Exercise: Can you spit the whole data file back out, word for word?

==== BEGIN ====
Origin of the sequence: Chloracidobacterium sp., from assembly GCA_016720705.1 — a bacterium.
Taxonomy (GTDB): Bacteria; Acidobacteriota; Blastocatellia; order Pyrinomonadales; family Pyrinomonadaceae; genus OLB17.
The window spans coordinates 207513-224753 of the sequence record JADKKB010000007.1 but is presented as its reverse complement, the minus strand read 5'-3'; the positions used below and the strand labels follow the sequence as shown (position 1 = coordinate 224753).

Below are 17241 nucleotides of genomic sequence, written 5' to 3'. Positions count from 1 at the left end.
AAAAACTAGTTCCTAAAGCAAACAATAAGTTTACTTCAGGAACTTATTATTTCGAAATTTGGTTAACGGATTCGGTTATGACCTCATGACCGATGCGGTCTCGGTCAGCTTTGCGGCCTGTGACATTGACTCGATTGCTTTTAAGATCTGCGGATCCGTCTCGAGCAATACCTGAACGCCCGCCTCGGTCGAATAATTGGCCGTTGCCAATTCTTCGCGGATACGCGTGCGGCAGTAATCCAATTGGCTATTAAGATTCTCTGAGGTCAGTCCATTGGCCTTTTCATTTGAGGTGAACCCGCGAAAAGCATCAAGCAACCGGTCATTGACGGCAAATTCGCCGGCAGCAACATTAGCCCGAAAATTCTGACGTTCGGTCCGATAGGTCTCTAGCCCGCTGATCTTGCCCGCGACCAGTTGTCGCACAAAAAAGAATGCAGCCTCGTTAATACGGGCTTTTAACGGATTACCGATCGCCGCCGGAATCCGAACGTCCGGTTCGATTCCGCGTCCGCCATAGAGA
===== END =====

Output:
Origin of the sequence: Chloracidobacterium sp., from assembly GCA_016720705.1 — a bacterium.
Taxonomy (GTDB): Bacteria; Acidobacteriota; Blastocatellia; order Pyrinomonadales; family Pyrinomonadaceae; genus OLB17.
The window spans coordinates 207513-224753 of the sequence record JADKKB010000007.1 but is presented as its reverse complement, the minus strand read 5'-3'; the positions used below and the strand labels follow the sequence as shown (position 1 = coordinate 224753).

Below are 17241 nucleotides of genomic sequence, written 5' to 3'. Positions count from 1 at the left end.
AAAAACTAGTTCCTAAAGCAAACAATAAGTTTACTTCAGGAACTTATTATTTCGAAATTTGGTTAACGGATTCGGTTATGACCTCATGACCGATGCGGTCTCGGTCAGCTTTGCGGCCTGTGACATTGACTCGATTGCTTTTAAGATCTGCGGATCCGTCTCGAGCAATACCTGAACGCCCGCCTCGGTCGAATAATTGGCCGTTGCCAATTCTTCGCGGATACGCGTGCGGCAGTAATCCAATTGGCTATTAAGATTCTCTGAGGTCAGTCCATTGGCCTTTTCATTTGAGGTGAACCCGCGAAAAGCATCAAGCAACCGGTCATTGACGGCAAATTCGCCGGCAGCAACATTAGCCCGAAAATTCTGACGTTCGGTCCGATAGGTCTCTAGCCCGCTGATCTTGCCCGCGACCAGTTGTCGCACAAAAAAGAATGCAGCCTCGTTAATACGGGCTTTTAACGGATTACCGATCGCCGCCGGAATCCGAACGTCCGGTTCGATTCCGCGTCCGCCATAGAGA